The male stranger informed me I had encountered a Song Sparrow and congratulated me on my "find" but I wasn't convinced I had found a Song Sparrow! I've seen Song Sparrows in the park before and upon closer examination of my other pictures (seen in the following series)...
... I suspected of my "find" was not a Song Sparrow and was tempted to reach out to Amanda Remsberg as I had done last Wednesday when I had a bird ID question, but I felt shy to ask her an ID question again so I emailed my question to Robert DeCandido PhD, a man who leads bird walks in the park.
I received an answer almost immediately letting me know that my "find" was a female Red-Winged Blackbird, which made sense given that I had seen a male Red-Winged Blackbird in that vicinity.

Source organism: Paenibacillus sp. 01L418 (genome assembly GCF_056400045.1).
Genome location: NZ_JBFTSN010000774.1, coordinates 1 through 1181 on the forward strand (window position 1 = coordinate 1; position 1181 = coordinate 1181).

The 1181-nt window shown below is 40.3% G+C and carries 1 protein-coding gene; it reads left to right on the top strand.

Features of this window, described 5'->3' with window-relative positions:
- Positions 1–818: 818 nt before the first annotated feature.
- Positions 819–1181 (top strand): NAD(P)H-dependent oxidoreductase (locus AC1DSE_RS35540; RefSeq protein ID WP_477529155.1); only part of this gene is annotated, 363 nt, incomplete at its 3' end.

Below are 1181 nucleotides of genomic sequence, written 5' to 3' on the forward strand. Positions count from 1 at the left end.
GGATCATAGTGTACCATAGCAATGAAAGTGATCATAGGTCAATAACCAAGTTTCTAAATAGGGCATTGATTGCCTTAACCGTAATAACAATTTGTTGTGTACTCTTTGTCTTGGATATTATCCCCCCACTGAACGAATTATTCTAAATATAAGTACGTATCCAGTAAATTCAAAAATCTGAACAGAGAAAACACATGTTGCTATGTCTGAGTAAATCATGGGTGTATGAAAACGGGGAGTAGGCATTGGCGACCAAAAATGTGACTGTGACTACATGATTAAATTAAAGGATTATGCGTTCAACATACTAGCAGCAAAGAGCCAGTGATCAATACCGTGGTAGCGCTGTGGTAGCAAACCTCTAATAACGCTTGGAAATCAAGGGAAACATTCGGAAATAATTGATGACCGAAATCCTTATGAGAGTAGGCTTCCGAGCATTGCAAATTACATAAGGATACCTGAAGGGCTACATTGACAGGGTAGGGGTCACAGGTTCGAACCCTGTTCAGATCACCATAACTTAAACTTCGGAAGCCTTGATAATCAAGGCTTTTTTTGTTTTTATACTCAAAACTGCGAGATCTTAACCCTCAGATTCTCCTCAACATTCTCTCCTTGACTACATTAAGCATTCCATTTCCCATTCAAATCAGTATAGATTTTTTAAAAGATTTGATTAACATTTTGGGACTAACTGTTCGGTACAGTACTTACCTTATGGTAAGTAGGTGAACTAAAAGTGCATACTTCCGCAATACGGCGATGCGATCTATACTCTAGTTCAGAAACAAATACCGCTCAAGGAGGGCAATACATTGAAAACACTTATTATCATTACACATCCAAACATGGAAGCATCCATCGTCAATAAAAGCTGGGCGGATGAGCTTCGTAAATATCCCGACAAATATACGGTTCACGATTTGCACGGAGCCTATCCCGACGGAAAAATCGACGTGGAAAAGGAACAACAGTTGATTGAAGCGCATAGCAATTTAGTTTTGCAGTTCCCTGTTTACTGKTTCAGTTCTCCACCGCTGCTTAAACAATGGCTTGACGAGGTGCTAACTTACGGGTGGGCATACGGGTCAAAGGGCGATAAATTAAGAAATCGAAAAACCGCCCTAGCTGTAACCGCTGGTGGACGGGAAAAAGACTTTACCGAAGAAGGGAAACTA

Up until last night I had never seen a female Red-Winged Blackbird but I've now learned from an e-bird web-page, "females are streaked brown and often confused with sparrows. Look for long, sharply pointed bill."
A couple of years ago, when I first encountered a male Red-Winged Blackbird in Central Park, I read "Red-winged Blackbirds display marked sexual dimorphism."
This fact ("marked") seems like an understatement as evidenced in the next images of a female and male Red-Winged Blackbird, wouldn't you agree, dear reader?